There are plenty of reasons that you may need to have a tooth or two pulled by a dentist. If a tooth is too damaged to be repaired, or is seriously infected, your dentist may recommend extracting it. Or if you’re having orthodontic work done, such as braces, you may need to remove a few teeth to allow the rest to straighten.
Whatever the reason you may need a tooth extraction, it’s important to do whatever you can to avoid complications to that your mouth can heal properly after the procedure. One common complication of tooth extraction is dry socket. Luckily, only 2-5% of patients get dry socket, but you can reduce that probability even further by being aware of the risk factors and taking steps towards prevention.
What Is Dry Socket?
After the dentist pulls your tooth, a blood clot forms in its place to protect the bone, tissue, and nerves until the gum has healed. Basically the same as scabbing with a cut or scrape on your skin. If this blood clot is dislodged, dissolves, or never forms in the first place, the tissues are left exposed.
Although the cause of dry socket remains unknown, research has indicated that certain factors make it more likely. For example, if you smoke or use tobacco, take oral contraceptives, or have poor oral hygiene, you are significantly more likely to get dry socket after a trip to the dentist for a tooth extraction.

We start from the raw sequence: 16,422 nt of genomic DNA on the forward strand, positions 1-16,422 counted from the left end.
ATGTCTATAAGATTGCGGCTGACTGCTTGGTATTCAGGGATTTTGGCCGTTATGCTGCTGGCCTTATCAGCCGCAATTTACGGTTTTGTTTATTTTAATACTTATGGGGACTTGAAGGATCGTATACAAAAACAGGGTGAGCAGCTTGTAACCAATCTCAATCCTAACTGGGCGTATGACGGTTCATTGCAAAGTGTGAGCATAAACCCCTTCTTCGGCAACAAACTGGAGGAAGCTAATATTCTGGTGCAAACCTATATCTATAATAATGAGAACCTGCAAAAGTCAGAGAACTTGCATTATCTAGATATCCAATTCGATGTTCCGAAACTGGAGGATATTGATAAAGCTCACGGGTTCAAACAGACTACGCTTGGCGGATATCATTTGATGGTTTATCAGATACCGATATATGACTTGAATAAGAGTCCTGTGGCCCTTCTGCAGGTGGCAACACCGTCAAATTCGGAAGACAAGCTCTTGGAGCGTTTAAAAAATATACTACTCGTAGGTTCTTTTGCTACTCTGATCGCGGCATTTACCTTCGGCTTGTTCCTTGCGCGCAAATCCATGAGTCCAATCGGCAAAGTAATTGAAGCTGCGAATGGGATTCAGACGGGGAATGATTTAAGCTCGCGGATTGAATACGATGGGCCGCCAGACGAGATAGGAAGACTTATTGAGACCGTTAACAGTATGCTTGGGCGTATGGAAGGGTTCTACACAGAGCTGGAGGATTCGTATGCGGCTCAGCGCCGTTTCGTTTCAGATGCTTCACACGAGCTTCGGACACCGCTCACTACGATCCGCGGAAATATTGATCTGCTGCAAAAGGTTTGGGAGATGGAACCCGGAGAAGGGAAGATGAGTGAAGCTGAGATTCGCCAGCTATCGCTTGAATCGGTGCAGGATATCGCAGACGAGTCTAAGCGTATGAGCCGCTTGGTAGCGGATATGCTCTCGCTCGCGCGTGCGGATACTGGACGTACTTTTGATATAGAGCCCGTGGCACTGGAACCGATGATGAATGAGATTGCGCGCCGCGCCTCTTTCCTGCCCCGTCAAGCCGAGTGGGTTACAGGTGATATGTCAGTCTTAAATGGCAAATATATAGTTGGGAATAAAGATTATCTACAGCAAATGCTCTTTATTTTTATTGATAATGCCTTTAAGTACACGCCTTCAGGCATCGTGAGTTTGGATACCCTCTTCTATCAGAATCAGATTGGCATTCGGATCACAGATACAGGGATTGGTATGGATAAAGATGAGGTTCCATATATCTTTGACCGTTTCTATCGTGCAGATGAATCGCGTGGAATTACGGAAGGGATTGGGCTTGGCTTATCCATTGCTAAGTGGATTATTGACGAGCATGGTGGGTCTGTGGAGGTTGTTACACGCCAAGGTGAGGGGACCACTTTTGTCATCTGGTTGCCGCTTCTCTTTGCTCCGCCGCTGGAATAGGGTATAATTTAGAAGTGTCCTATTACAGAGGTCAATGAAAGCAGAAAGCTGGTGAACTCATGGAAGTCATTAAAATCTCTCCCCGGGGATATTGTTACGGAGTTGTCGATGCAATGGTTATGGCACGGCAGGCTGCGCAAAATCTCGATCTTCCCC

It’s fairly easy to spot dry socket once it develops. The extraction site will be extremely painful within three days of the procedure, the bone may be visible, and there will be a foul taste and smell in the mouth. Pain after an extraction is normal, but that pain should improve over time, not worsen.
If you do develop dry socket, it is easily treated and can be resolved fairly quickly. But the best way to avoid pain and trouble is to prevent dry socket from happening in the first place.
How to Prevent Dry Socket
If you haven’t yet had your tooth extraction performed, you can prevent your future risk of dry socket by quitting smoking or other forms of tobacco, consulting with your dentist about any medications you take that may impact blood clotting, and, of course, ensuring that your dentist is experienced in tooth extraction.
After the extraction, your dentist will recommend a few habits you can get into at home to keep the extraction site clean and healthy during the healing process. You can aid the healing process by avoiding physically strenuous activities that might dislodge the blood clot, tobacco products, and potentially harmful foods and drinks. You’ll want to eat soft foods, drink plenty of water, and avoid hot, alcoholic, and carbonated beverages. And of course, good oral hygiene is essential.
If you take good care of the extraction site and follow your dentist’s instructions, you should heal quickly and without trouble. And if you now have a gap to fill, dental implants can give you back the tooth you just lost!